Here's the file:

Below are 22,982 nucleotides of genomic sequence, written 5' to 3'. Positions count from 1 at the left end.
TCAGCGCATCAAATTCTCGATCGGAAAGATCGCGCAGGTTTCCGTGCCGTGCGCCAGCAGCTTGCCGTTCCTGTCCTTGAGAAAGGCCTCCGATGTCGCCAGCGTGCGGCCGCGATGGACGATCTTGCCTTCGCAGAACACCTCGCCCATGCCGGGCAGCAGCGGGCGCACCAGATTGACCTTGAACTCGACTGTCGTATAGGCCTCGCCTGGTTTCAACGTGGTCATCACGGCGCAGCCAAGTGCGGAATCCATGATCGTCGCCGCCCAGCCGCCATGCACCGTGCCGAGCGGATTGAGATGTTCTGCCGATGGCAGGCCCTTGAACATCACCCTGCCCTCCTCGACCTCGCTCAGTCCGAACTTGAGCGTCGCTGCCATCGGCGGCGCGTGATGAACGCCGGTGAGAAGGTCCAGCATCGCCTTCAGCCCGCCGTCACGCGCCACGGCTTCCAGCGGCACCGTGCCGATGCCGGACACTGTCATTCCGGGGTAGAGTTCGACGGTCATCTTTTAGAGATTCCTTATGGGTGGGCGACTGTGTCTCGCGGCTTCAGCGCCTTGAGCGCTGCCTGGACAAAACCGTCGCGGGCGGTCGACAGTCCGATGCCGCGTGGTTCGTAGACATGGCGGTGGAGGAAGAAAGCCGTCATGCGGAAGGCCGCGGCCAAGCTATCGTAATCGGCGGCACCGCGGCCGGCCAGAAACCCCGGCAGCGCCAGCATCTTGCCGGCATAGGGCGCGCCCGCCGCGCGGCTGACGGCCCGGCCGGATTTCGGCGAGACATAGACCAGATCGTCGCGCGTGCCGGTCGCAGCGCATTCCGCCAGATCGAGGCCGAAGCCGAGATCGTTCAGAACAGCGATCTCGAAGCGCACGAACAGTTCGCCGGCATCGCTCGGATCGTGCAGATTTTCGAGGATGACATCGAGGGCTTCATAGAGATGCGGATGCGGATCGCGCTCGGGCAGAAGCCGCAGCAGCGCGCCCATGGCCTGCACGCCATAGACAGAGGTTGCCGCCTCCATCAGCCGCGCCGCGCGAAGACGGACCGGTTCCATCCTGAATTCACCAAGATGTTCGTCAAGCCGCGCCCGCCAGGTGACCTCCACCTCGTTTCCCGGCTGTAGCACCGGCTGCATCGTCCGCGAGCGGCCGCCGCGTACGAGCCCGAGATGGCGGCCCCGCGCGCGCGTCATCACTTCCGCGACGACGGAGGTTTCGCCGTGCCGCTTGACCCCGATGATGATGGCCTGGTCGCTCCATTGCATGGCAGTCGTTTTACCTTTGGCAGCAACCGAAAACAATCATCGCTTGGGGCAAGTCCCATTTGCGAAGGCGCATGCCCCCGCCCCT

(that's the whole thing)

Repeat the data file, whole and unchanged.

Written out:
Below are 22,982 nucleotides of genomic sequence, written 5' to 3'. Positions count from 1 at the left end.
TCAGCGCATCAAATTCTCGATCGGAAAGATCGCGCAGGTTTCCGTGCCGTGCGCCAGCAGCTTGCCGTTCCTGTCCTTGAGAAAGGCCTCCGATGTCGCCAGCGTGCGGCCGCGATGGACGATCTTGCCTTCGCAGAACACCTCGCCCATGCCGGGCAGCAGCGGGCGCACCAGATTGACCTTGAACTCGACTGTCGTATAGGCCTCGCCTGGTTTCAACGTGGTCATCACGGCGCAGCCAAGTGCGGAATCCATGATCGTCGCCGCCCAGCCGCCATGCACCGTGCCGAGCGGATTGAGATGTTCTGCCGATGGCAGGCCCTTGAACATCACCCTGCCCTCCTCGACCTCGCTCAGTCCGAACTTGAGCGTCGCTGCCATCGGCGGCGCGTGATGAACGCCGGTGAGAAGGTCCAGCATCGCCTTCAGCCCGCCGTCACGCGCCACGGCTTCCAGCGGCACCGTGCCGATGCCGGACACTGTCATTCCGGGGTAGAGTTCGACGGTCATCTTTTAGAGATTCCTTATGGGTGGGCGACTGTGTCTCGCGGCTTCAGCGCCTTGAGCGCTGCCTGGACAAAACCGTCGCGGGCGGTCGACAGTCCGATGCCGCGTGGTTCGTAGACATGGCGGTGGAGGAAGAAAGCCGTCATGCGGAAGGCCGCGGCCAAGCTATCGTAATCGGCGGCACCGCGGCCGGCCAGAAACCCCGGCAGCGCCAGCATCTTGCCGGCATAGGGCGCGCCCGCCGCGCGGCTGACGGCCCGGCCGGATTTCGGCGAGACATAGACCAGATCGTCGCGCGTGCCGGTCGCAGCGCATTCCGCCAGATCGAGGCCGAAGCCGAGATCGTTCAGAACAGCGATCTCGAAGCGCACGAACAGTTCGCCGGCATCGCTCGGATCGTGCAGATTTTCGAGGATGACATCGAGGGCTTCATAGAGATGCGGATGCGGATCGCGCTCGGGCAGAAGCCGCAGCAGCGCGCCCATGGCCTGCACGCCATAGACAGAGGTTGCCGCCTCCATCAGCCGCGCCGCGCGAAGACGGACCGGTTCCATCCTGAATTCACCAAGATGTTCGTCAAGCCGCGCCCGCCAGGTGACCTCCACCTCGTTTCCCGGCTGTAGCACCGGCTGCATCGTCCGCGAGCGGCCGCCGCGTACGAGCCCGAGATGGCGGCCCCGCGCGCGCGTCATCACTTCCGCGACGACGGAGGTTTCGCCGTGCCGCTTGACCCCGATGATGATGGCCTGGTCGCTCCATTGCATGGCAGTCGTTTTACCTTTGGCAGCAACCGAAAACAATCATCGCTTGGGGCAAGTCCCATTTGCGAAGGCGCATGCCCCCGCCCCT